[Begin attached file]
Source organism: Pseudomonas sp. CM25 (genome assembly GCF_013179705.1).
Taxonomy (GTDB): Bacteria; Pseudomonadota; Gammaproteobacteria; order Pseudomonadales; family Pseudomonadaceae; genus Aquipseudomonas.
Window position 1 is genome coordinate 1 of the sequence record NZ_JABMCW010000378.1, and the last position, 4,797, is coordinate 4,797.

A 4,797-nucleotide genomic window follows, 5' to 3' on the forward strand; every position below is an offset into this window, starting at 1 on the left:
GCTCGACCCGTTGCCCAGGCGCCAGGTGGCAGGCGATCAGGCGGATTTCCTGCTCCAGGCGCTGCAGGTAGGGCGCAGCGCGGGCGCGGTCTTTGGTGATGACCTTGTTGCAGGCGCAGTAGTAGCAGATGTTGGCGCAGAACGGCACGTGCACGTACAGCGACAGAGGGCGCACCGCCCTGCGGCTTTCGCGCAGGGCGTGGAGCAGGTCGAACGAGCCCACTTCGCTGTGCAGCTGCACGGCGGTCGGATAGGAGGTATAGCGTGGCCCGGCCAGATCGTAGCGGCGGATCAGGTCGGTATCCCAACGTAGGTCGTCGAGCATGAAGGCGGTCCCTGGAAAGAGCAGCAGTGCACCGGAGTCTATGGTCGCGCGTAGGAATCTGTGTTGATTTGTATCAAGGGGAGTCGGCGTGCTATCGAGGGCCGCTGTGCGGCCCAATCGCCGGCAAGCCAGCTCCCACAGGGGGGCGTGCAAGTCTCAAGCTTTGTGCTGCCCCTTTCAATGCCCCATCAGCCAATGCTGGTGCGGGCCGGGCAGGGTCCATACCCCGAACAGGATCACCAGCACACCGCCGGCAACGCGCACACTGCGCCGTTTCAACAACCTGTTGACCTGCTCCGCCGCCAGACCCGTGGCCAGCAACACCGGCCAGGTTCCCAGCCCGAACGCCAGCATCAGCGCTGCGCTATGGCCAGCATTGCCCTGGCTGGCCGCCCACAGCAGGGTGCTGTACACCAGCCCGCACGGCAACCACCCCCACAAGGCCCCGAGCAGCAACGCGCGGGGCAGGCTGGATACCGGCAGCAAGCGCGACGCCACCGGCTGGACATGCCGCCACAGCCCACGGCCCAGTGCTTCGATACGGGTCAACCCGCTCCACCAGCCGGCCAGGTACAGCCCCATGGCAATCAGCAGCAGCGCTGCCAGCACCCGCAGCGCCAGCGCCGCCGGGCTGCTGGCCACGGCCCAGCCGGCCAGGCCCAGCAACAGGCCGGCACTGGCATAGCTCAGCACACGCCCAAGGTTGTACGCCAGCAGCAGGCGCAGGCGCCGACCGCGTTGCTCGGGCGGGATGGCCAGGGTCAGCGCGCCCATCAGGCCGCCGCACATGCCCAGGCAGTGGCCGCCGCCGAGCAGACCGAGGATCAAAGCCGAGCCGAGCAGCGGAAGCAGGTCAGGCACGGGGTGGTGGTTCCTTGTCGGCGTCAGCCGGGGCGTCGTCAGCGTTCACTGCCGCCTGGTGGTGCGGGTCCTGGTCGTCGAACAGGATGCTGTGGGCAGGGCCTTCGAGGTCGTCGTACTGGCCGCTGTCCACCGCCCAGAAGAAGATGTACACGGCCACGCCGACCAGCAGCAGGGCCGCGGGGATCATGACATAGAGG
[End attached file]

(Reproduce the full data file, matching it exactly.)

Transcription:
Source organism: Pseudomonas sp. CM25 (genome assembly GCF_013179705.1).
Taxonomy (GTDB): Bacteria; Pseudomonadota; Gammaproteobacteria; order Pseudomonadales; family Pseudomonadaceae; genus Aquipseudomonas.
Window position 1 is genome coordinate 1 of the sequence record NZ_JABMCW010000378.1, and the last position, 4,797, is coordinate 4,797.

A 4,797-nucleotide genomic window follows, 5' to 3' on the forward strand; every position below is an offset into this window, starting at 1 on the left:
GCTCGACCCGTTGCCCAGGCGCCAGGTGGCAGGCGATCAGGCGGATTTCCTGCTCCAGGCGCTGCAGGTAGGGCGCAGCGCGGGCGCGGTCTTTGGTGATGACCTTGTTGCAGGCGCAGTAGTAGCAGATGTTGGCGCAGAACGGCACGTGCACGTACAGCGACAGAGGGCGCACCGCCCTGCGGCTTTCGCGCAGGGCGTGGAGCAGGTCGAACGAGCCCACTTCGCTGTGCAGCTGCACGGCGGTCGGATAGGAGGTATAGCGTGGCCCGGCCAGATCGTAGCGGCGGATCAGGTCGGTATCCCAACGTAGGTCGTCGAGCATGAAGGCGGTCCCTGGAAAGAGCAGCAGTGCACCGGAGTCTATGGTCGCGCGTAGGAATCTGTGTTGATTTGTATCAAGGGGAGTCGGCGTGCTATCGAGGGCCGCTGTGCGGCCCAATCGCCGGCAAGCCAGCTCCCACAGGGGGGCGTGCAAGTCTCAAGCTTTGTGCTGCCCCTTTCAATGCCCCATCAGCCAATGCTGGTGCGGGCCGGGCAGGGTCCATACCCCGAACAGGATCACCAGCACACCGCCGGCAACGCGCACACTGCGCCGTTTCAACAACCTGTTGACCTGCTCCGCCGCCAGACCCGTGGCCAGCAACACCGGCCAGGTTCCCAGCCCGAACGCCAGCATCAGCGCTGCGCTATGGCCAGCATTGCCCTGGCTGGCCGCCCACAGCAGGGTGCTGTACACCAGCCCGCACGGCAACCACCCCCACAAGGCCCCGAGCAGCAACGCGCGGGGCAGGCTGGATACCGGCAGCAAGCGCGACGCCACCGGCTGGACATGCCGCCACAGCCCACGGCCCAGTGCTTCGATACGGGTCAACCCGCTCCACCAGCCGGCCAGGTACAGCCCCATGGCAATCAGCAGCAGCGCTGCCAGCACCCGCAGCGCCAGCGCCGCCGGGCTGCTGGCCACGGCCCAGCCGGCCAGGCCCAGCAACAGGCCGGCACTGGCATAGCTCAGCACACGCCCAAGGTTGTACGCCAGCAGCAGGCGCAGGCGCCGACCGCGTTGCTCGGGCGGGATGGCCAGGGTCAGCGCGCCCATCAGGCCGCCGCACATGCCCAGGCAGTGGCCGCCGCCGAGCAGACCGAGGATCAAAGCCGAGCCGAGCAGCGGAAGCAGGTCAGGCACGGGGTGGTGGTTCCTTGTCGGCGTCAGCCGGGGCGTCGTCAGCGTTCACTGCCGCCTGGTGGTGCGGGTCCTGGTCGTCGAACAGGATGCTGTGGGCAGGGCCTTCGAGGTCGTCGTACTGGCCGCTGTCCACCGCCCAGAAGAAGATGTACACGGCCACGCCGACCAGCAGCAGGGCCGCGGGGATCATGACATAGAGG